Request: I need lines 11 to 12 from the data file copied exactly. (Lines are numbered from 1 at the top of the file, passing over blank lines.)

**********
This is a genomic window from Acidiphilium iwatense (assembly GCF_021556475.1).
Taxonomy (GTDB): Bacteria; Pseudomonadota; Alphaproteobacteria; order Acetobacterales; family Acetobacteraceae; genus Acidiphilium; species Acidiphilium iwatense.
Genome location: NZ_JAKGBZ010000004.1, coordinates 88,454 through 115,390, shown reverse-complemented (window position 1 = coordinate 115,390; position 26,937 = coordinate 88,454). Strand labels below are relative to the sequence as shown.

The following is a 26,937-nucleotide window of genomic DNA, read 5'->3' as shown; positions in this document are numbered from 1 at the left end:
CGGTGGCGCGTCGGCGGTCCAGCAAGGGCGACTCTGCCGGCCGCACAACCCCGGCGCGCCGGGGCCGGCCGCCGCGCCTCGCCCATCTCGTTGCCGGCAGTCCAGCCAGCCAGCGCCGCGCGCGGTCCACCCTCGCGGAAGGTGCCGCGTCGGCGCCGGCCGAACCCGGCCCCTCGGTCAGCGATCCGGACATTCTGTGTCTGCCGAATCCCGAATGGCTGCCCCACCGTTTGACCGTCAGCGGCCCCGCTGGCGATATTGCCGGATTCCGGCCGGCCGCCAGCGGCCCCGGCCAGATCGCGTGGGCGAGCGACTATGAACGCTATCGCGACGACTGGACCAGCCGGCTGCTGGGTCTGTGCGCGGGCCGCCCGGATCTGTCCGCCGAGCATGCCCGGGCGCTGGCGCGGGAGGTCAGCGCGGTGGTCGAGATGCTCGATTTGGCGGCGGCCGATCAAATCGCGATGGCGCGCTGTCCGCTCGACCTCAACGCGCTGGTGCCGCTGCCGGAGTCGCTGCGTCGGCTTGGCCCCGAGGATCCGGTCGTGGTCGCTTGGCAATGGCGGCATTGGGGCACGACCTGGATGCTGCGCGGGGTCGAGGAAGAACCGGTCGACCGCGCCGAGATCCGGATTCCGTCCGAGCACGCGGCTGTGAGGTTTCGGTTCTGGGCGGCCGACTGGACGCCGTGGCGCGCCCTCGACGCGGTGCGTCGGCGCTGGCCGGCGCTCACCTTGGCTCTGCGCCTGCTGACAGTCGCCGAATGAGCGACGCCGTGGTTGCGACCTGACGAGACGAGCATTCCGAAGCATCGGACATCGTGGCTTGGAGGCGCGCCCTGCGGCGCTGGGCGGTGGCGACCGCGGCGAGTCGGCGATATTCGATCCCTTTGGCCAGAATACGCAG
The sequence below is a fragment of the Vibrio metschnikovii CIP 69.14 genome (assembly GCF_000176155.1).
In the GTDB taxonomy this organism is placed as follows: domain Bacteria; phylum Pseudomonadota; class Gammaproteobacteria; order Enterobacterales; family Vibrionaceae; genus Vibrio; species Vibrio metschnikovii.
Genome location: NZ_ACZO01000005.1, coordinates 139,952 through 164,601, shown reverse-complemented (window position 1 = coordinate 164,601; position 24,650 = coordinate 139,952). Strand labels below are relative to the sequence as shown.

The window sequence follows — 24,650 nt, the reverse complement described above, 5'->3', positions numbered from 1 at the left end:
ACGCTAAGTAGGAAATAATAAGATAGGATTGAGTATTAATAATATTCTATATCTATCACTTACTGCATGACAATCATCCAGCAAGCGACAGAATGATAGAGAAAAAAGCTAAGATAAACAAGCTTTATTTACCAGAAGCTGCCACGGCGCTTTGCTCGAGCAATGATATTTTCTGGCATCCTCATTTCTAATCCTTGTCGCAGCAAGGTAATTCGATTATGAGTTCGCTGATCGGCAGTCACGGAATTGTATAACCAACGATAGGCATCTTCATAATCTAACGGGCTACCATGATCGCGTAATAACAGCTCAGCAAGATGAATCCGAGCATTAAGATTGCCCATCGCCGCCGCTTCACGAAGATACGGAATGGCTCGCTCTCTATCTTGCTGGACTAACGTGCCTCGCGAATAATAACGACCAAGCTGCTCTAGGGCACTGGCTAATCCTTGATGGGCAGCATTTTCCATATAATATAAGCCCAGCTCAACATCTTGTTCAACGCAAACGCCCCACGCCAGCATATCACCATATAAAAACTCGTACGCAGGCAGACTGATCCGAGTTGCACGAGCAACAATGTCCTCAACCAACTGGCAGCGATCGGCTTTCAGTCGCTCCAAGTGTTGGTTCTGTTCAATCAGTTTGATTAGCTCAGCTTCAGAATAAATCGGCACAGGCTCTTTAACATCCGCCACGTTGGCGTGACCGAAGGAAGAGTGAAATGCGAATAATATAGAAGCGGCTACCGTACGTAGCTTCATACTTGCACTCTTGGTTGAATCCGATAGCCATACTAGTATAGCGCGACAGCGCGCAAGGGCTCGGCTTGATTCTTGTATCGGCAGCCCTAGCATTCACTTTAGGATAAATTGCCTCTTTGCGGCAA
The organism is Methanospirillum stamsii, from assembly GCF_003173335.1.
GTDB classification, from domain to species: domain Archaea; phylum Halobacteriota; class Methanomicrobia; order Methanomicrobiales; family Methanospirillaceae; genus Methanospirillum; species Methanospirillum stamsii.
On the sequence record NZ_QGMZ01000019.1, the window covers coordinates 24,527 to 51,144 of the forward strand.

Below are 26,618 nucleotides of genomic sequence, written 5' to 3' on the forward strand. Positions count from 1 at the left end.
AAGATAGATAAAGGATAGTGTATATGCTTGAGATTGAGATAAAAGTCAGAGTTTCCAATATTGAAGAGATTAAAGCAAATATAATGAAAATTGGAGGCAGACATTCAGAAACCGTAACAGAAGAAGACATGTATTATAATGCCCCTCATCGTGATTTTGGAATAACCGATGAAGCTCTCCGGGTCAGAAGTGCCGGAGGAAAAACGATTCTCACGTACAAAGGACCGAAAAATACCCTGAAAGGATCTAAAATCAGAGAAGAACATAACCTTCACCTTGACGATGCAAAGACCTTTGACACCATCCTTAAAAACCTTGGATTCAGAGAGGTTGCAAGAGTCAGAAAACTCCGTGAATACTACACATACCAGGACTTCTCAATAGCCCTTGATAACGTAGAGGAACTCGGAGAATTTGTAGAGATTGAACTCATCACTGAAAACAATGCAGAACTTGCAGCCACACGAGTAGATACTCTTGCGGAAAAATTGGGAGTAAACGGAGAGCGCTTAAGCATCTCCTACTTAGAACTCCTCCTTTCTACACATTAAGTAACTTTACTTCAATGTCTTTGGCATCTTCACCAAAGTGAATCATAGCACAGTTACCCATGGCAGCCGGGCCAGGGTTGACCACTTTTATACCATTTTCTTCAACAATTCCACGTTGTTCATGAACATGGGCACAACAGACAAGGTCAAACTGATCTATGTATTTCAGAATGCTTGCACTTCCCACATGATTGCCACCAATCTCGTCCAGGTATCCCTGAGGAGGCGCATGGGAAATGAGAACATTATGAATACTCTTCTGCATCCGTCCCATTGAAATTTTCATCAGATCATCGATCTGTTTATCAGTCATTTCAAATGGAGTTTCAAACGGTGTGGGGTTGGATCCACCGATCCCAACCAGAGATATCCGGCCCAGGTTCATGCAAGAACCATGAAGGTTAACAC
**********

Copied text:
The organism is Methanospirillum stamsii, from assembly GCF_003173335.1.
GTDB classification, from domain to species: domain Archaea; phylum Halobacteriota; class Methanomicrobia; order Methanomicrobiales; family Methanospirillaceae; genus Methanospirillum; species Methanospirillum stamsii.